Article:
11 Best Practices for M&E Systems To increase the utilization of evaluation results, M&E design planning, analysis, and reporting should actively involve key stakeholdersprogramme managers, policy makers, community members, and programme participantsM&E indicators should be comprehensiveshould also measure population-based biological, behavioural, and social data to determine "collective effectiveness"M&E activities should be proportional to programme resources (ideally about 10% of the programmatic budget)M&E is needed at all levels and is most useful if performed in a logical sequence; first assessing input/process/output data, then examining behavioral or immediate outcomes and finally assessing disease and social level impacts.Indicators and instruments for data collection and analysis build upon wide experience and recent developments, but can be adapted locally.M&E indicators should measure population-based biological, behavioral, and social data to determine the "collective effectiveness" of consolidated programs. These survey efforts should be supplemented with good qualitative data.To minimize data collection burden and maximize limited resources, M&E activities need to be well coordinated and utilize ongoing data collection and analysis, where appropriate, in preference to designing new instruments or stand-alone systems.To increase the utilization of evaluation results, M&E design planning, analysis, and reporting should actively involve key stakeholders, such as district and national programme managers, policy makers, community members, and programme participants.
13 IndicatorsSpecific measures that reflect a larger set of circumstancesGreater emphasis on transparency globally, people want instant summary information, instant feedbackIndicators respond to this need
14 Indicators – things to know only indicate – will never capture the richness and complexity of a system Designed to give ‘slices’ of realityencourage explicitness: they force us to be clear and explicitusually rely on numbers & numerical techniques (rates, ratios, comparisons)have specific measurement protocols which must be respected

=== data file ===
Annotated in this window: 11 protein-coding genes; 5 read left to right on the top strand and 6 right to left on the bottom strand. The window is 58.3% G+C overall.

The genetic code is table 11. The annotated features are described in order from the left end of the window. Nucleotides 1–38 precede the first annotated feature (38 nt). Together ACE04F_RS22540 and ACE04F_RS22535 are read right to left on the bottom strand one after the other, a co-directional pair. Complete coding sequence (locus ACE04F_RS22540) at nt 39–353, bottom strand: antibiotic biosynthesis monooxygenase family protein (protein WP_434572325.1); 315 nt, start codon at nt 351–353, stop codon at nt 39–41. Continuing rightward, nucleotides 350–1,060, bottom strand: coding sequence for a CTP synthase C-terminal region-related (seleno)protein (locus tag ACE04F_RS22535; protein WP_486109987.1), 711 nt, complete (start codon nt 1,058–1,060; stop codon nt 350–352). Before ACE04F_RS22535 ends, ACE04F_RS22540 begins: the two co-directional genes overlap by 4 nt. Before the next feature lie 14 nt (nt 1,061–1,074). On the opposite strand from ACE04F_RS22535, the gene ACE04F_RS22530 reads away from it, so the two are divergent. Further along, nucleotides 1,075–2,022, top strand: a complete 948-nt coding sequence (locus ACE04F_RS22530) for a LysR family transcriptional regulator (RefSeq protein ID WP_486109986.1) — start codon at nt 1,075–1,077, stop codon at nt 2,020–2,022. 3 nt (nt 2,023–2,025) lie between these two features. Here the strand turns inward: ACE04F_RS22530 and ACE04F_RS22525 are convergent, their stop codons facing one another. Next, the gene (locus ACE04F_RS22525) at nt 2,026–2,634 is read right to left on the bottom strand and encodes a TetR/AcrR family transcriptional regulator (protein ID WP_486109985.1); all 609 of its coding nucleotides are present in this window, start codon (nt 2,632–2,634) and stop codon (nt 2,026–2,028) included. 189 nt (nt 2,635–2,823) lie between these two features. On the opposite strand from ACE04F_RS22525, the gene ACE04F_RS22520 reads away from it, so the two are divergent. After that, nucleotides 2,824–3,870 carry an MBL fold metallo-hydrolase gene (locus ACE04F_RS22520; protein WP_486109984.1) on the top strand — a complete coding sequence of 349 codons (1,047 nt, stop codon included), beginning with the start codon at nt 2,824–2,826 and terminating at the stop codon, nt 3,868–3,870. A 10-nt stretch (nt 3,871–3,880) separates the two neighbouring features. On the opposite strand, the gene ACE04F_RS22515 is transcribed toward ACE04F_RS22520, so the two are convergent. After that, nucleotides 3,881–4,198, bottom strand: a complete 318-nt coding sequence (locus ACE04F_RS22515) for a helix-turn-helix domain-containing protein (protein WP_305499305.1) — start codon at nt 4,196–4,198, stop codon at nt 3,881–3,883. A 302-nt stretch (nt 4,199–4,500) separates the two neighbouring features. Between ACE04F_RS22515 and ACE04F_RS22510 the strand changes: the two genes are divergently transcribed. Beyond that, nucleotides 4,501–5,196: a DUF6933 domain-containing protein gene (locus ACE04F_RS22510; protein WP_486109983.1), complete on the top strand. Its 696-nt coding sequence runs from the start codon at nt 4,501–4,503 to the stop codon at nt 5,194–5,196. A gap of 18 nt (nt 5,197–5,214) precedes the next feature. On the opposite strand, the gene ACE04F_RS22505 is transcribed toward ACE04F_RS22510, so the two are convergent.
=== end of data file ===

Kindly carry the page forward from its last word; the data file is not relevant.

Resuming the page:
15 Sources of Data Primary Data Sources: Secondary Data Sources: Quantitative program data e.g. from coverage of servicesSurveys: demographic health surveys, epidemiological, behavioral and other studiesResearch and impact evaluations.Qualitative data from program staff, key informants and direct observationSecondary Data Sources:National response documentation, expenditures reports and program review reports.Surveillance reportsRoutine statistics e.g. mortality, hospital admissions
16 Relating Program Objectives to Indicators Program goals and objectives may be vague or overly broad, making indicator selection difficultIndicators should be clearly related to program goals and objectivesProgram objectives may have multiple indicatorsIndicators are used at all levels of the programme implementation processProcess indicatorsOutcome indicatorsImpact indicators
17 Types of Indicators Impact Indicators are used for national and global reporting e.g. mortality ratesOutcomesProgram indicators are used for reporting to national authorities and donors. Changes at end of intervention/program period e.g. rate of HBP control among targeted patients, hospital admissions et.OutputsSelected Interventions Indicators (such as approval of a policy, health care professionals trained) are used for programmatic decision makingInputsResource allocation indicators may be includedFinancial, human, material, and technical resourcesPerformance IndicatorsWhat are they?Performance indicators are measures of inputs, processes, outputs, outcomes, andimpacts for development projects, programs, or strategies. When supported with sounddata collection—perhaps involving formal surveys—analysis and reporting, indicatorsenable managers to track progress, demonstrate results, and take corrective action toimprove service delivery. Participation of key stakeholders in defining indicators isimportant because they are then more likely to understand and use indicators formanagement decision-making.Independent Evaluation Group, The World Bank, 2xxxNote: Handout of indicatorsIndicators form the basis forGathering baseline information before beginning implementationSelecting desired level of improvementSetting targets for assessing performance during implementation and adjusting as neededEvaluating and reporting results to stakeholders and constituentsNote: Project indicators contribute to strategic programs can be programmatic or intervention related as per the goals of specific projects and should contirbute implicit in the be